Monday, August 24, 2015

Bringing Compassion (Ashley Madison)

In June of 2015, a breach of security happened with a company called "Ashley Madison" - a purveyor of cheating spouses, secrets, and probably a lot of illicit behavior.  Under request of someone I know, I obtained the data from that event, trying to run a little bit of profiling.  The data (compressed) occupied over 10Gb.  That is a lot of data.  It expanded to about 20Gb.  That is a ton of data.  When I imported into a temporary database, it expanded to around 45Gb of data.  Yes, 45Gb of damning, dark data.

Curiosity got the better of me and I wanted to do some statistics on it.  So, I tried running a few numbers.  In the process of running a few numbers, I accidentally forgot to pipe the data through the counting mechanism on a single command (I did not make that same mistake again), and it started dumping names to the screen.  As I frantically smacked "CTRL-C" over and over and over in an attempt to cancel that, I was unfortunate enough to witness a few names scroll past.  These were people that I knew.  These were people that I had full respect for one week ago.

That happened two days ago.

I cannot get that out of my head.  As much as I'd like to say that I am not judging, deep down I can just feel the results of their heavy falls from the pedestals on which I had placed them.  The reverberations of simply knowing someone elses sin can lead to two reactions:

  • Throw stones at them (stones could be ridicule, insult, or even turning away from them)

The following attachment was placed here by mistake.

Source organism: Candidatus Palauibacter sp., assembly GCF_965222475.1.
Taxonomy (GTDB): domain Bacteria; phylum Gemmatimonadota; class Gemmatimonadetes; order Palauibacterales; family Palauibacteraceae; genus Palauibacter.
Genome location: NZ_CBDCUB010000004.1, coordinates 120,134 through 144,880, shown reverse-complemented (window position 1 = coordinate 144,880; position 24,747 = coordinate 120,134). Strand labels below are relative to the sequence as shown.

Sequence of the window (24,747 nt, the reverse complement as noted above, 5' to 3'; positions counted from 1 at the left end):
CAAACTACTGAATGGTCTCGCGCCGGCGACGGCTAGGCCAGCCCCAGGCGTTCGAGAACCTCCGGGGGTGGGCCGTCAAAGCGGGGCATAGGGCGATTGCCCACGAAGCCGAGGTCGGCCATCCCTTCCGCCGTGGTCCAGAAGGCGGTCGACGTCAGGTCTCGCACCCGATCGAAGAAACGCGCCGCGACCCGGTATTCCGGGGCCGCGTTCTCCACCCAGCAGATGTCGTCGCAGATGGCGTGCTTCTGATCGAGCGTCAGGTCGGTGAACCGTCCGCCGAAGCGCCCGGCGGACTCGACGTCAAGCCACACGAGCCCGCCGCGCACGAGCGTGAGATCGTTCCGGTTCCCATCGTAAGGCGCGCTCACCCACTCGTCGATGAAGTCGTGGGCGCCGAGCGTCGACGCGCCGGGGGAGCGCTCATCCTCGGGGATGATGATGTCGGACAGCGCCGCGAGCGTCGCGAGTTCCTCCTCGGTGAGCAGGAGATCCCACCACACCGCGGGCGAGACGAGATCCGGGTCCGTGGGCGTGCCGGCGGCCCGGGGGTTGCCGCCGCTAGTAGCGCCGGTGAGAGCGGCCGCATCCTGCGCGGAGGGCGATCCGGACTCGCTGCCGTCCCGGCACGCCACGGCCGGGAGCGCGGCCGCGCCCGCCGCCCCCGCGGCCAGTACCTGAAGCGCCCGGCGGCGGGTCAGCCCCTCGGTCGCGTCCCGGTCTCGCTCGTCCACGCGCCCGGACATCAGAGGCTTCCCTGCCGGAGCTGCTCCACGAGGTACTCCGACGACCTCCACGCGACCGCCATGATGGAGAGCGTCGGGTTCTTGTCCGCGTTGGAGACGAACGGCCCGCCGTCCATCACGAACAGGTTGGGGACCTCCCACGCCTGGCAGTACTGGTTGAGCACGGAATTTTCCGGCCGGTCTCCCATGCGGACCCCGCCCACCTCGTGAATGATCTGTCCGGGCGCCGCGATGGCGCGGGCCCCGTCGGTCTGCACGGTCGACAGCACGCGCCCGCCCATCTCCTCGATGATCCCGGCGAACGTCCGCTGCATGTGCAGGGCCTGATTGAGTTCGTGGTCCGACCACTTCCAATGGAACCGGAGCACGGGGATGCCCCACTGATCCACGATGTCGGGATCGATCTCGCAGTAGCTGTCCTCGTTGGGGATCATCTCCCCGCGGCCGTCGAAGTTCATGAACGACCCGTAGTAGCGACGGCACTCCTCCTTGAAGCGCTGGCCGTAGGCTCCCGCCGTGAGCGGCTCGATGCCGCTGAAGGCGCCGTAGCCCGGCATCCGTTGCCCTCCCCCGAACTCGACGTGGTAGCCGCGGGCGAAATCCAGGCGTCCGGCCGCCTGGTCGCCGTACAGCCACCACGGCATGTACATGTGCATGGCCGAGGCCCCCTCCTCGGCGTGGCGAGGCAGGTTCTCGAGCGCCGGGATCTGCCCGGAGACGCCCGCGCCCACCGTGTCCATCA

• Give them a little room and allow them to try and pick up the pieces of their lives

Now, what do you do when you know this?  How do you react?  The age old question, what would Jesus do?  It brought to my mind the incident of the Savior, when the woman that was caught in adultery was brought to him.  There were two teachings that came about when this occurred:

  • No one is without sin, so be careful about casting the first stone
  • If you are the one caught in it, stop doing it.

So, how should we be reacting?  Do you want to be the first to cast stones?  Or even the last?  I grew up at dear old Davis High School.  I hated high school.  I was an outcast.  I know what an outcast feels like.  I have been there.  I have experienced it.

Here are some numbers.  In Kaysville, Utah (population of 28,000), there were 932 credit card transactions.  Of those, there were 140 people caught up in that in the city.  In Centerville, Utah (population 16,600), there were over 900 people caught in the data leak.  In Bountiful, Utah (population 43,000),  there were over 1200 people caught in that.  That is well over 2 thousand people that many call neighbors, friends, or family that fell victim to the desires that should be kept between husband and wife.  That is the fall of Helaman's 2000 stripling warriors.

As these people begin to pick up the pieces of their lives that have just crumbled to the ground in a big pile of crap, please take time to do a few things :

  • Give them a chance to change.  The Savior did that very thing so many times.
  • Remember that they are now fighting a battle that we have never even imagined.  It is resulting in life-ending suicides, divorces (and future divorces), and shattering of everything they have ever known.
  • Please bring compassion to the table.  They are going to need as much compassion as they can get.
I am personally grateful that I know the Savior's atonement applies to everyone, including those caught in the Ashley Madison leak.  We need to remember that at the judgement of God, our own "Ashley Madison" data leaks will occur.  Even now, every bad thing we have done is already known.  We cannot hide that fact.  It all comes out in the end.

So be kind.  They get to experience a little of that judgement earlier than we will.  And we will experience it.

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